By guest blogger Eleanor Morgan
Interventions like cognitive behavioural therapy help people better control their emotions by teaching them new ways of thinking. A recent study published in NeuroImage suggests this approach could be augmented by using “neurofeedback” to help regulate activity in a key brain structure – the amygdala.
At a neural level, healthy regulation of our emotions involves the prefrontal cortex “down-regulating” activity in other brain areas, including the amygdala. This small, almond-shaped cluster of neurons, located on each side of the brain, is involved in memory processing, decision-making and emotional responses. Problems like PTSD, generalised anxiety and panic disorder are associated with heightened amygdala activation, raising the possibility that targeting this heightened activation could be beneficial.
Scientists from Germany, Switzerland and the USA joined forces to investigate whether down-regulation of the amygdala could be increased through providing participants with feedback on their amygdala activity while they tried to regulate their emotions in a fMRI (functional magnetic resonance imaging) brain scanner.
Uwe Herwig and his team placed 15 participants with good mental health in a “Feedback” group and 11 in a “Control” group. All participants underwent four weekly real-time (rt)fMRI emotional training sessions that involved looking at a sequence of negative emotional images (to provoke amygdala activation) and trying to regulate their emotional reaction using a “reality check” reappraisal strategy. Only participants in the feedback group received visual feedback on their amygdala activity while they looked at the pictures and attempted to regulate their emotions.
The reality-checking strategy involved using phrases such as “these are only pictures”, “I am participating in an experiment” and “I am lying in the scanner” (a form of cognitive reappraisal). Alongside this strategy, participants in the feedback group were also provided with visual feedback in the form of changing coloured squares that corresponded with their amygdala activation. In the control group, these colour squares changed randomly and the control participants were told they were meaningless.
When they performed the “reality check” emotional regulation technique in the fourth week, the feedback group showed significantly decreased amygdala activation as compared to the first week. In contrast, no such down-regulation of amygdala activity was observed in the control group even though they used the same “reality check” exercise.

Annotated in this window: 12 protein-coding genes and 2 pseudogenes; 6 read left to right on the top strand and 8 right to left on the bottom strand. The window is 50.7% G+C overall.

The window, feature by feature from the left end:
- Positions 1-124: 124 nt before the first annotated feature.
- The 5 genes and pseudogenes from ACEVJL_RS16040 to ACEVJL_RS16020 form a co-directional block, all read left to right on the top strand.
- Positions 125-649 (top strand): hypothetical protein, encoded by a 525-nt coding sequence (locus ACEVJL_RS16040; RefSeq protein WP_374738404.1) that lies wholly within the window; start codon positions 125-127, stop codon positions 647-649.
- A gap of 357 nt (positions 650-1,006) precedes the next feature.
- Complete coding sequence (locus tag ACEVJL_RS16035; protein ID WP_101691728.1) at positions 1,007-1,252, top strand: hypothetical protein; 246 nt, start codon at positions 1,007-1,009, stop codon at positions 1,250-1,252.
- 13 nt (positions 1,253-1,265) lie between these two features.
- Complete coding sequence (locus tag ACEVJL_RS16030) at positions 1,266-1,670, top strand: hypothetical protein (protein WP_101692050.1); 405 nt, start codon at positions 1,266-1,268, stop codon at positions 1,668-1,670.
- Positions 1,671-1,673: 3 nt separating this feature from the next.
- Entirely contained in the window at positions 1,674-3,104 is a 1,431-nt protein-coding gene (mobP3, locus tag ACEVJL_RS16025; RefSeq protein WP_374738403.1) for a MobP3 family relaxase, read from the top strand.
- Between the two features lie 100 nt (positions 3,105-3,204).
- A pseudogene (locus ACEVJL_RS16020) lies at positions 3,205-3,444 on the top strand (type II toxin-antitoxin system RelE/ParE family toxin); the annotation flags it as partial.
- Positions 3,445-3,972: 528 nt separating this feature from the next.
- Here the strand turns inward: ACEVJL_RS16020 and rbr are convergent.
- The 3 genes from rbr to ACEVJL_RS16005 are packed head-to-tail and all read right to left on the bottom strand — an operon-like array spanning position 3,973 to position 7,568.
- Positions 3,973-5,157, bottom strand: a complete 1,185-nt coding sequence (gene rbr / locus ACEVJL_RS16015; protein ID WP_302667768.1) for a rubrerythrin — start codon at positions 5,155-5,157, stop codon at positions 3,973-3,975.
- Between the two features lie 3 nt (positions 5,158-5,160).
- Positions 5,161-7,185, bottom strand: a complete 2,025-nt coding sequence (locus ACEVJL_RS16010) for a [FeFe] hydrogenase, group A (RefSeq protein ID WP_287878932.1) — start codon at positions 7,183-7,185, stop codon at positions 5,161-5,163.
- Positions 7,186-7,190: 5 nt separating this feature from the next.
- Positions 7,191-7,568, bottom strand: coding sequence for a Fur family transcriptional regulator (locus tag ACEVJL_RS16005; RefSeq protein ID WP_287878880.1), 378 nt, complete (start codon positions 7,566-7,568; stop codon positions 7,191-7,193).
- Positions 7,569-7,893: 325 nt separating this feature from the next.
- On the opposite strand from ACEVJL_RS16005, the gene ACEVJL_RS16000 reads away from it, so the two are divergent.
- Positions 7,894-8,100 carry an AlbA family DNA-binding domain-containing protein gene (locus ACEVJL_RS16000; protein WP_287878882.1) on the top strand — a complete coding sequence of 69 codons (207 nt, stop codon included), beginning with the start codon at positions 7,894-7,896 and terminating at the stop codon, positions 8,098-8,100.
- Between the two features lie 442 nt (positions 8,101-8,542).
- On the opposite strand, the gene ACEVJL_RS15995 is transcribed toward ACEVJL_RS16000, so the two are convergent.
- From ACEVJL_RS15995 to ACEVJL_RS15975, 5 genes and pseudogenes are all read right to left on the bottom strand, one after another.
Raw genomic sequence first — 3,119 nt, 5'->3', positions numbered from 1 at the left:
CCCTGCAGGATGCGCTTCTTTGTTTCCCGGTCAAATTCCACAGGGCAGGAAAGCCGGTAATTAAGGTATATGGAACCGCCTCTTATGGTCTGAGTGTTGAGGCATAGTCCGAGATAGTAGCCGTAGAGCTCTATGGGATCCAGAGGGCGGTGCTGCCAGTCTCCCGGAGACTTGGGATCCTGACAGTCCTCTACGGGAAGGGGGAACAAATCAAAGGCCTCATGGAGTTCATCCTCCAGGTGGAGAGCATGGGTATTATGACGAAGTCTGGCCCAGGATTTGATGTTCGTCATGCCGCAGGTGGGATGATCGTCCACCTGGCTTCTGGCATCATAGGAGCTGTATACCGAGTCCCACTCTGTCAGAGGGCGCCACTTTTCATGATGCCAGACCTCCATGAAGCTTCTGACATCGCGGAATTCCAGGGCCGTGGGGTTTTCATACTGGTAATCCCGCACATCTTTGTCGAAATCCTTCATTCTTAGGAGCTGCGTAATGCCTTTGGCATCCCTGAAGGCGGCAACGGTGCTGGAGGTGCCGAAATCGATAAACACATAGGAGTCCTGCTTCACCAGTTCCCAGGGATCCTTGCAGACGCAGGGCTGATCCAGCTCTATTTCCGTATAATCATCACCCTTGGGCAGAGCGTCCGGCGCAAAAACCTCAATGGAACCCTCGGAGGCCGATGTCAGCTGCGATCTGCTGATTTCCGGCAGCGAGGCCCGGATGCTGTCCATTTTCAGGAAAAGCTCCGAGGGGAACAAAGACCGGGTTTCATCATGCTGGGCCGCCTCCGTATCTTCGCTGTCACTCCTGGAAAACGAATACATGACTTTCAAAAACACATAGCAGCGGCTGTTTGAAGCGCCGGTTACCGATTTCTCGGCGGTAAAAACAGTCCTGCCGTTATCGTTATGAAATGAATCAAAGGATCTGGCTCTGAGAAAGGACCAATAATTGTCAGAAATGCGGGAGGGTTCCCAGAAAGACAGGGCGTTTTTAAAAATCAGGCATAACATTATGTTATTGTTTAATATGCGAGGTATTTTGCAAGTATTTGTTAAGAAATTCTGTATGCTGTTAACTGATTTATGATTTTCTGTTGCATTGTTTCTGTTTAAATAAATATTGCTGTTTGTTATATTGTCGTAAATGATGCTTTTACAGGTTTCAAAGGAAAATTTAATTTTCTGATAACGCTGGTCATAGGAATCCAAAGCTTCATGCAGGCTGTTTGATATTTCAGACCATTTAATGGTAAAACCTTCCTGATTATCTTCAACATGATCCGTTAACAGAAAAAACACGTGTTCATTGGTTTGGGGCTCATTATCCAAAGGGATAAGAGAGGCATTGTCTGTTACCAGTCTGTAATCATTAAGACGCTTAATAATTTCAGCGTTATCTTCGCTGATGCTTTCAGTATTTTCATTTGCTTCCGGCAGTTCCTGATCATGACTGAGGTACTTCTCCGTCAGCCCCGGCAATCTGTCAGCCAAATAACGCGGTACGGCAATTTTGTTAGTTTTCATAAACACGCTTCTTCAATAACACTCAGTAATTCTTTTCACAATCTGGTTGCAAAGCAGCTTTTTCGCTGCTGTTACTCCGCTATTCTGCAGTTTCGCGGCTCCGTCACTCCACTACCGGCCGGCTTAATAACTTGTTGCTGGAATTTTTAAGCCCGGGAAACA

The feedback group also exhibited increased task-related communication between the amygdala and other brain areas involved in emotional control. However, on the downside, the feedback group did not show greater down-regulation of their amygdala activity in a later, different task in which they were not given feedback and which involved them looking at videos of faces with negative expressions (the researchers speculated that this may have been due to the participants being fatigued and less motivated by this time).
In short, although the sample sizes were small, the study suggests that amygdala regulation can be trained by neurofeedback, apparently augmenting the neural effects of a popular emotional regulation technique (though note the behavioral and emotional benefits of this remain unclear at present – the feedback and control groups did not differ in the emotions they said they felt during the experiment, nor in how successful they believed they had been at regulating their emotions).
This study supports existing research showing promise for the application of rt-fMRI neurofeedback in the treatment of problems like PTSD, addiction and depression that are associated with heightened amygdala activation. The clinical potential of this technique, bridging the worlds of neurobiology and psychotherapy, is clear. That said, fMRI scanning is an expensive business, so it may be a while before a new world of personalised mental health interventions reveals itself.
—Training emotion regulation through real-time fMRI neurofeedback of amygdala activity
Post written by Eleanor Morgan (@eleanormorgan) for BPS Research Digest. Eleanor is a writer and trainee psychologist. Her work has been published in the Guardian, the Times, Independent, GQ, Harper’s Bazaar, Vogue, The New York Times, and others. Her first book, Anxiety for Beginners: A Personal Investigation was published by Bluebird (PanMacmillan). Her second book, Hormonal: A Journey into How Our Bodies Affect Our Minds and Why it’s Difficult to Talk About It, will be published by Virago in July 2019.
Article source: http://feedproxy.google.com/~r/BpsResearchDigest/~3/Fdk7fLKKTFk/